It was a shock for us in 1992 to see him embarking on a Southern European coaching odyssey while pushing 60, leading Sporting Lisbon, Porto and Barcelona over the next five years and bagging as many trophies, including the Cup Winners Cup with Barça in 1997. Then another season with PSV before 11th, 4th, 3rd and 5th placed finishes with Newcastle (how they must pine for those days now) followed.

But what flack he took for those achievements. His spell in charge of England from 1982-'90 saw him suffer an unprecedented barrage of abuse from domestic tabloids, a sustained hate campaign which no previous manager had undergone. It began the Rupert Murdoch-owned Sun printing 'Robson Out!' pins when England failed to make it to Euro '84, before the serious vitriol flowed as they crashed out of the Euro '88 finals 0 and 3. "Plonker!" screamed one headline, "In the name of God, Go!" cried another, as the Geordie gentleman's reputation was savaged and his private life thrown to the wolves.

Robson was still being remorselessly pilloried as England stumbled into Italia '90 by the grace of a Polish crossbar and began ineptly with a dreadful 1-1 tie with Eire in a stormy Cagliari. But he had the last laugh as his team came within inches of the final. His stock had soared, but the memory of too many stifling England performances and his bumbling diction ("It argues well for the future" etc) was strong.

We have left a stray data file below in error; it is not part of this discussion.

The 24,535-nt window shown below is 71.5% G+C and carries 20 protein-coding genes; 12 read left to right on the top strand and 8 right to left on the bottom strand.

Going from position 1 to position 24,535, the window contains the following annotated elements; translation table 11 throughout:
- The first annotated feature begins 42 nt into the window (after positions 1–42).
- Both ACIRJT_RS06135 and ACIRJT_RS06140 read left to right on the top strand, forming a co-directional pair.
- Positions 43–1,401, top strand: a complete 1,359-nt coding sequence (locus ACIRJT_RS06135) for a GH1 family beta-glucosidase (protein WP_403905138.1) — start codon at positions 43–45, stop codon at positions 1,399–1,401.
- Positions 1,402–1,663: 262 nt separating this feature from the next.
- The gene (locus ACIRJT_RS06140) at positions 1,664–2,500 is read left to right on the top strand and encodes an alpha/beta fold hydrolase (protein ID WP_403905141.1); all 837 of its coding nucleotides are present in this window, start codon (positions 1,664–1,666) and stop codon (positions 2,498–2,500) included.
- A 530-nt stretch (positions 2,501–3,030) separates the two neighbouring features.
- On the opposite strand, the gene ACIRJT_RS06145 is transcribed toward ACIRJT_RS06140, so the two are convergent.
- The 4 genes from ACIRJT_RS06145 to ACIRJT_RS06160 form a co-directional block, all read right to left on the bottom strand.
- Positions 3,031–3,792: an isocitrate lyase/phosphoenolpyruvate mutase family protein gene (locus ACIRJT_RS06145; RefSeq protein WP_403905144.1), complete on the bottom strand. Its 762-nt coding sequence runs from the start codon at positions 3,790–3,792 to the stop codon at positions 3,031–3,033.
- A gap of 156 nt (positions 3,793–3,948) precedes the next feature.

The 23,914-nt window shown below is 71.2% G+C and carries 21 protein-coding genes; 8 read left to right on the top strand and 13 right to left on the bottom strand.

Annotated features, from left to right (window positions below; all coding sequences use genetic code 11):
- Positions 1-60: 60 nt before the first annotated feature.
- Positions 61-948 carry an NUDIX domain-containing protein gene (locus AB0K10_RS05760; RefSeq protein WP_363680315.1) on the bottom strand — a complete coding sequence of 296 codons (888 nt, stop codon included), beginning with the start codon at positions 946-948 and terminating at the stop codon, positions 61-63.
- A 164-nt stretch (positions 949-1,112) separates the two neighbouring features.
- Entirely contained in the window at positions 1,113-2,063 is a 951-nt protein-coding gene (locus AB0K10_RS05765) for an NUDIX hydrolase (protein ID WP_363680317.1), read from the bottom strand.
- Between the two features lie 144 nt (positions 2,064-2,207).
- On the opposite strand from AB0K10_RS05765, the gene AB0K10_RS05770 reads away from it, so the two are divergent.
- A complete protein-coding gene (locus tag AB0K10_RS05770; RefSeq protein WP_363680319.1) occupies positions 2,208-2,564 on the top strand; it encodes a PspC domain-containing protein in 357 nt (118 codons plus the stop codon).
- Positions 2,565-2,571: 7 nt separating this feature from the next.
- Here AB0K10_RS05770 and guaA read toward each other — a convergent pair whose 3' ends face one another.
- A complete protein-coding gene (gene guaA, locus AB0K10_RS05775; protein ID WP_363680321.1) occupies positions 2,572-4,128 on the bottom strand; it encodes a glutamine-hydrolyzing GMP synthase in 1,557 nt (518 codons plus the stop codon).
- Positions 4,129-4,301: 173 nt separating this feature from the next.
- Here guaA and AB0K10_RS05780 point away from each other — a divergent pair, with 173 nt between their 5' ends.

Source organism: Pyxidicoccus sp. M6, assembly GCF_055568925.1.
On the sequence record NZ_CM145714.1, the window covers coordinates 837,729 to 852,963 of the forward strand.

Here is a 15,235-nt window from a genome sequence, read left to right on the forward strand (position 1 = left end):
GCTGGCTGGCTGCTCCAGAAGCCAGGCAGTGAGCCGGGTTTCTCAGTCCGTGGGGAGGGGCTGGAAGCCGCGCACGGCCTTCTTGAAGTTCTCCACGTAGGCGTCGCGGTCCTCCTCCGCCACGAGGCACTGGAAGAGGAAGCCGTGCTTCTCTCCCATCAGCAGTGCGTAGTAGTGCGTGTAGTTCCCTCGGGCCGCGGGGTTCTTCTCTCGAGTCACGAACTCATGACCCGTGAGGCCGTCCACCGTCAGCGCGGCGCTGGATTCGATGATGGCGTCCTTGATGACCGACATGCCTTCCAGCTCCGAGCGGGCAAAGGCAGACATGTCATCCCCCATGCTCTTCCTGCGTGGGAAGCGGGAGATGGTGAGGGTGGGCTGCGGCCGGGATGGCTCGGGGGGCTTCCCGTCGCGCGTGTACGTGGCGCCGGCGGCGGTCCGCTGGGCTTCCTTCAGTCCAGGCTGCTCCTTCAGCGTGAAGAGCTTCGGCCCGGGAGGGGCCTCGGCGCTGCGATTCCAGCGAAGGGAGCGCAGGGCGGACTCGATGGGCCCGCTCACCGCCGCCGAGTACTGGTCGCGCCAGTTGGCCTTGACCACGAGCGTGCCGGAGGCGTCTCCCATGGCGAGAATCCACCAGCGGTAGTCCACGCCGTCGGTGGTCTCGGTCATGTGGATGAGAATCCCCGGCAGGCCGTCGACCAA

Robson was considered tactically stubborn in England, underusing a dazzling array of attacking talent (Gary Lineker, John Barnes, Glenn Hoddle, Chris Waddle and Peter Beardsley) and it was only after a senior player revolt in Italy that England fielded a sweeper and progressed. But 2-1 down against Cameroon in the quarter-final in Naples, Robson threw his new system away and claimed after England's 3-2 win that "a flat back four saved us."

He was no tactical genius or great communicator but he never deserved the opprobrium, which he took hard, visibly suffering from the media onslaught. I recall him on TV in 1988 pleading with the newspapers to "Support the team!" such was his despair in the jaws of the press.

Robson's generosity of spirit always shone and his book of courteousness his former pupil at Sporting, Porto and Barça, Jose Mourinho, would do well to take a leaf out of. In his memoir written after Italia '90 Against the Odds, Robson took great exception to former England coach Alf Ramsey slamming his team selections, and to prove he was made of better moral fiber, promised never to comment on his successors; he kept his word.